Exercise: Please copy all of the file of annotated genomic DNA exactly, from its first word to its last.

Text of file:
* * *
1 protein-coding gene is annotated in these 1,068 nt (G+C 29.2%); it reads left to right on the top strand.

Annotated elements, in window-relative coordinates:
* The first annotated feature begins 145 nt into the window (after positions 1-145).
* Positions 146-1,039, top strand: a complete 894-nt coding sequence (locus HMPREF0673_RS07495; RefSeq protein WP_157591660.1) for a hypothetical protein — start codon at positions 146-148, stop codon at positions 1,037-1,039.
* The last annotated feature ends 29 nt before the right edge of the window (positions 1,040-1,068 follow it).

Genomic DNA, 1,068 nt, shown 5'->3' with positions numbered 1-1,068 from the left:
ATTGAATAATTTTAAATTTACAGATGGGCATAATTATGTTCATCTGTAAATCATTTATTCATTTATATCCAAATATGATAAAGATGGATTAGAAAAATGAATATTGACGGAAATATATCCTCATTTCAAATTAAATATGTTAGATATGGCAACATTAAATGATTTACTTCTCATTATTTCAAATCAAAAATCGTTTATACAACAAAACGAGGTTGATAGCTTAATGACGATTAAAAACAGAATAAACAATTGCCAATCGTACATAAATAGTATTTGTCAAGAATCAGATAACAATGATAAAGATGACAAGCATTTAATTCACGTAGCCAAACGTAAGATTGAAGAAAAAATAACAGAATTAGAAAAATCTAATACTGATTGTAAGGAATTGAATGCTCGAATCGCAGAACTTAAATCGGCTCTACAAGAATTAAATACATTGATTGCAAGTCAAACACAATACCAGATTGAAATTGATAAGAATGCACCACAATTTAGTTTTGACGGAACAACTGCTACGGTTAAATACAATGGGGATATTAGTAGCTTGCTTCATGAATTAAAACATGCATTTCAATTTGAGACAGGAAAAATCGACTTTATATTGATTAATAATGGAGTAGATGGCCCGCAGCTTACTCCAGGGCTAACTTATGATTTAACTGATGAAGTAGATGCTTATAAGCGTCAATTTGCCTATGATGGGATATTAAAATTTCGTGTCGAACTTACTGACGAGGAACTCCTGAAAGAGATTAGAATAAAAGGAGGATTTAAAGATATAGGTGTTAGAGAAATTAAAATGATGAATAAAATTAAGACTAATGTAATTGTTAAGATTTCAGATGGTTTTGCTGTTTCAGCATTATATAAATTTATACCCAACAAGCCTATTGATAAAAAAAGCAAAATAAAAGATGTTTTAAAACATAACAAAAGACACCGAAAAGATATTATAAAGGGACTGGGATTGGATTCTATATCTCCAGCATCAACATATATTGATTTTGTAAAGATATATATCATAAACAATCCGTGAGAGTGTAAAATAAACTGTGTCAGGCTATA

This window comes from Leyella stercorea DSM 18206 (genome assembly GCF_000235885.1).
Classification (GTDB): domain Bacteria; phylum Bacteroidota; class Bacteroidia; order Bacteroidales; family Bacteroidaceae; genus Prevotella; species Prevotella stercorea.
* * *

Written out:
1 protein-coding gene is annotated in these 1,068 nt (G+C 29.2%); it reads left to right on the top strand.

Annotated elements, in window-relative coordinates:
* The first annotated feature begins 145 nt into the window (after positions 1-145).
* Positions 146-1,039, top strand: a complete 894-nt coding sequence (locus HMPREF0673_RS07495; RefSeq protein WP_157591660.1) for a hypothetical protein — start codon at positions 146-148, stop codon at positions 1,037-1,039.
* The last annotated feature ends 29 nt before the right edge of the window (positions 1,040-1,068 follow it).

Genomic DNA, 1,068 nt, shown 5'->3' with positions numbered 1-1,068 from the left:
ATTGAATAATTTTAAATTTACAGATGGGCATAATTATGTTCATCTGTAAATCATTTATTCATTTATATCCAAATATGATAAAGATGGATTAGAAAAATGAATATTGACGGAAATATATCCTCATTTCAAATTAAATATGTTAGATATGGCAACATTAAATGATTTACTTCTCATTATTTCAAATCAAAAATCGTTTATACAACAAAACGAGGTTGATAGCTTAATGACGATTAAAAACAGAATAAACAATTGCCAATCGTACATAAATAGTATTTGTCAAGAATCAGATAACAATGATAAAGATGACAAGCATTTAATTCACGTAGCCAAACGTAAGATTGAAGAAAAAATAACAGAATTAGAAAAATCTAATACTGATTGTAAGGAATTGAATGCTCGAATCGCAGAACTTAAATCGGCTCTACAAGAATTAAATACATTGATTGCAAGTCAAACACAATACCAGATTGAAATTGATAAGAATGCACCACAATTTAGTTTTGACGGAACAACTGCTACGGTTAAATACAATGGGGATATTAGTAGCTTGCTTCATGAATTAAAACATGCATTTCAATTTGAGACAGGAAAAATCGACTTTATATTGATTAATAATGGAGTAGATGGCCCGCAGCTTACTCCAGGGCTAACTTATGATTTAACTGATGAAGTAGATGCTTATAAGCGTCAATTTGCCTATGATGGGATATTAAAATTTCGTGTCGAACTTACTGACGAGGAACTCCTGAAAGAGATTAGAATAAAAGGAGGATTTAAAGATATAGGTGTTAGAGAAATTAAAATGATGAATAAAATTAAGACTAATGTAATTGTTAAGATTTCAGATGGTTTTGCTGTTTCAGCATTATATAAATTTATACCCAACAAGCCTATTGATAAAAAAAGCAAAATAAAAGATGTTTTAAAACATAACAAAAGACACCGAAAAGATATTATAAAGGGACTGGGATTGGATTCTATATCTCCAGCATCAACATATATTGATTTTGTAAAGATATATATCATAAACAATCCGTGAGAGTGTAAAATAAACTGTGTCAGGCTATA

This window comes from Leyella stercorea DSM 18206 (genome assembly GCF_000235885.1).
Classification (GTDB): domain Bacteria; phylum Bacteroidota; class Bacteroidia; order Bacteroidales; family Bacteroidaceae; genus Prevotella; species Prevotella stercorea.